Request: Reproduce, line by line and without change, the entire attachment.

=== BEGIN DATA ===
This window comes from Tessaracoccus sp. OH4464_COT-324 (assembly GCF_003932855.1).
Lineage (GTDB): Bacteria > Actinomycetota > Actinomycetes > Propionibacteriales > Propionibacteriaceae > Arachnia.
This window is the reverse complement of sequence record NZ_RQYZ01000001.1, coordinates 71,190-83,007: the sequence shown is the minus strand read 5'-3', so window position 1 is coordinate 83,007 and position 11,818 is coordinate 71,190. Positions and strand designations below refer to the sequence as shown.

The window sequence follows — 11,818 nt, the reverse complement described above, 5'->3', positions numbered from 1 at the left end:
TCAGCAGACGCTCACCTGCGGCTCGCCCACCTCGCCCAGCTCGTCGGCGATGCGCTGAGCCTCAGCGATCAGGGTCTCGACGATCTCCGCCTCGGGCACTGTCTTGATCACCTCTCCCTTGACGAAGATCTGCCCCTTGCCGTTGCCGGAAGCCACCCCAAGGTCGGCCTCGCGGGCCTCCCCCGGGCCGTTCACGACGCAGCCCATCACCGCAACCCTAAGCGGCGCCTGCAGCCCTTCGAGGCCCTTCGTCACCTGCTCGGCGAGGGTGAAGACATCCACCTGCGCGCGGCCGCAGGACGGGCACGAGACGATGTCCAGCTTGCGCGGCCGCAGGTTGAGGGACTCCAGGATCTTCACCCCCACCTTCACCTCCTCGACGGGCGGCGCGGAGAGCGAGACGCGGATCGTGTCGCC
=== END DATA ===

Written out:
This window comes from Tessaracoccus sp. OH4464_COT-324 (assembly GCF_003932855.1).
Lineage (GTDB): Bacteria > Actinomycetota > Actinomycetes > Propionibacteriales > Propionibacteriaceae > Arachnia.
This window is the reverse complement of sequence record NZ_RQYZ01000001.1, coordinates 71,190-83,007: the sequence shown is the minus strand read 5'-3', so window position 1 is coordinate 83,007 and position 11,818 is coordinate 71,190. Positions and strand designations below refer to the sequence as shown.

The window sequence follows — 11,818 nt, the reverse complement described above, 5'->3', positions numbered from 1 at the left end:
TCAGCAGACGCTCACCTGCGGCTCGCCCACCTCGCCCAGCTCGTCGGCGATGCGCTGAGCCTCAGCGATCAGGGTCTCGACGATCTCCGCCTCGGGCACTGTCTTGATCACCTCTCCCTTGACGAAGATCTGCCCCTTGCCGTTGCCGGAAGCCACCCCAAGGTCGGCCTCGCGGGCCTCCCCCGGGCCGTTCACGACGCAGCCCATCACCGCAACCCTAAGCGGCGCCTGCAGCCCTTCGAGGCCCTTCGTCACCTGCTCGGCGAGGGTGAAGACATCCACCTGCGCGCGGCCGCAGGACGGGCACGAGACGATGTCCAGCTTGCGCGGCCGCAGGTTGAGGGACTCCAGGATCTTCACCCCCACCTTCACCTCCTCGACGGGCGGCGCGGAGAGCGAGACGCGGATCGTGTCGCC